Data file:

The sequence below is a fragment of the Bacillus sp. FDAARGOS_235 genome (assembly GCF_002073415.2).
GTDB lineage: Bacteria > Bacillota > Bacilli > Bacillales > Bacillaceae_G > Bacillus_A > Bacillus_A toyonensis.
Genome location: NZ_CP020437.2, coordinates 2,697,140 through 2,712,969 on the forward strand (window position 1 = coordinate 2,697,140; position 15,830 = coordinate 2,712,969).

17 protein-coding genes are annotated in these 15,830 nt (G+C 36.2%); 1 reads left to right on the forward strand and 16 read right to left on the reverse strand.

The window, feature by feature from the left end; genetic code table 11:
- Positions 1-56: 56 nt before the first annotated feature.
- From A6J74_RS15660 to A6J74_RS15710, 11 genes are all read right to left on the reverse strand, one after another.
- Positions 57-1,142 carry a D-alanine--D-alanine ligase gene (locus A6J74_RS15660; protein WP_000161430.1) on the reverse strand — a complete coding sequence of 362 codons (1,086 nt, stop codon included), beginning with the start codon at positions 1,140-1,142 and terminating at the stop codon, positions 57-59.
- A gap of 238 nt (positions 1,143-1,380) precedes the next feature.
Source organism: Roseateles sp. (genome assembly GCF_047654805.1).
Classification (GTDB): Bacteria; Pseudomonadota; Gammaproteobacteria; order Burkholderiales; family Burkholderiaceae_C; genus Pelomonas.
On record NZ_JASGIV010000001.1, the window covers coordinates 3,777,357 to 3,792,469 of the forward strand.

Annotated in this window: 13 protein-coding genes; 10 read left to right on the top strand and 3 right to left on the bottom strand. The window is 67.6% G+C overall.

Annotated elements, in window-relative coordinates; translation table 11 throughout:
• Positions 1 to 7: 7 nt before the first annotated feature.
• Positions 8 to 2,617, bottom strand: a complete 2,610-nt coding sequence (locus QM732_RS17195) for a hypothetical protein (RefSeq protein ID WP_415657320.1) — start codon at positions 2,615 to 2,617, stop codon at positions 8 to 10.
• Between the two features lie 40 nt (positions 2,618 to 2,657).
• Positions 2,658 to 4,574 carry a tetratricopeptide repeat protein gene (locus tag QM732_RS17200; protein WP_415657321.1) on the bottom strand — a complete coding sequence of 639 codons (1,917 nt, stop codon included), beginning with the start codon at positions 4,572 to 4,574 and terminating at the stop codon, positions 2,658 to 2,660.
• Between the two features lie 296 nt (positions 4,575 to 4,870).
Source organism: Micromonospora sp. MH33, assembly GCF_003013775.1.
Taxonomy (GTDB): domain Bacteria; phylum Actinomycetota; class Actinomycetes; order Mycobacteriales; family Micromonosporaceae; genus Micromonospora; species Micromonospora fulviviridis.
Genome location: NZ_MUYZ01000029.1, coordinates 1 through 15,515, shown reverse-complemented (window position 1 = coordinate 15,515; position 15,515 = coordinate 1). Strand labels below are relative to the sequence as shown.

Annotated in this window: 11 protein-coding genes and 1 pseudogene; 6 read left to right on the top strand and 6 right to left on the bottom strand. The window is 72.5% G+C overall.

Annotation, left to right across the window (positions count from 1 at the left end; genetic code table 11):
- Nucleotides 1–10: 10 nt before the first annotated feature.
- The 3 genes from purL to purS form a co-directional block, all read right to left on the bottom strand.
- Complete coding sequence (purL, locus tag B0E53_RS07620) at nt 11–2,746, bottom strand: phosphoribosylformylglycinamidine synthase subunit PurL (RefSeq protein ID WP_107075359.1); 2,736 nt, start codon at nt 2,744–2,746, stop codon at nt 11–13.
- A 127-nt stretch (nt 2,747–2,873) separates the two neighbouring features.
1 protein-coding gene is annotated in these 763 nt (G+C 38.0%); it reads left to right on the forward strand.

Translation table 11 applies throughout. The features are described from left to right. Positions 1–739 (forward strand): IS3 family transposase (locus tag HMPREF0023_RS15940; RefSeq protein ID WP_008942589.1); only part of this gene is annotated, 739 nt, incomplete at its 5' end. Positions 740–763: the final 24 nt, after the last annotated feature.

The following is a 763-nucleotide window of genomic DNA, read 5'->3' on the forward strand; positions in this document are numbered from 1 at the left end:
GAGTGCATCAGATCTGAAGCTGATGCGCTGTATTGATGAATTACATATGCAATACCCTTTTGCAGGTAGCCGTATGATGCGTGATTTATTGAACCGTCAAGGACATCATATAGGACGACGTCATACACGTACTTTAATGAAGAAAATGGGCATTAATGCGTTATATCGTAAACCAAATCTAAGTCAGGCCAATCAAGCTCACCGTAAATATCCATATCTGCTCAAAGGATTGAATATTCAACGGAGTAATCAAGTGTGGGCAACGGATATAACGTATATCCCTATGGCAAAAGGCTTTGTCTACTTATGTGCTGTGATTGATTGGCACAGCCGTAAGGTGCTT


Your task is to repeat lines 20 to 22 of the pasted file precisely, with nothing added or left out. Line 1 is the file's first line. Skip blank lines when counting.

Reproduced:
Source organism: Micromonospora sp. MH33, assembly GCF_003013775.1.
Taxonomy (GTDB): domain Bacteria; phylum Actinomycetota; class Actinomycetes; order Mycobacteriales; family Micromonosporaceae; genus Micromonospora; species Micromonospora fulviviridis.
Genome location: NZ_MUYZ01000029.1, coordinates 1 through 15,515, shown reverse-complemented (window position 1 = coordinate 15,515; position 15,515 = coordinate 1). Strand labels below are relative to the sequence as shown.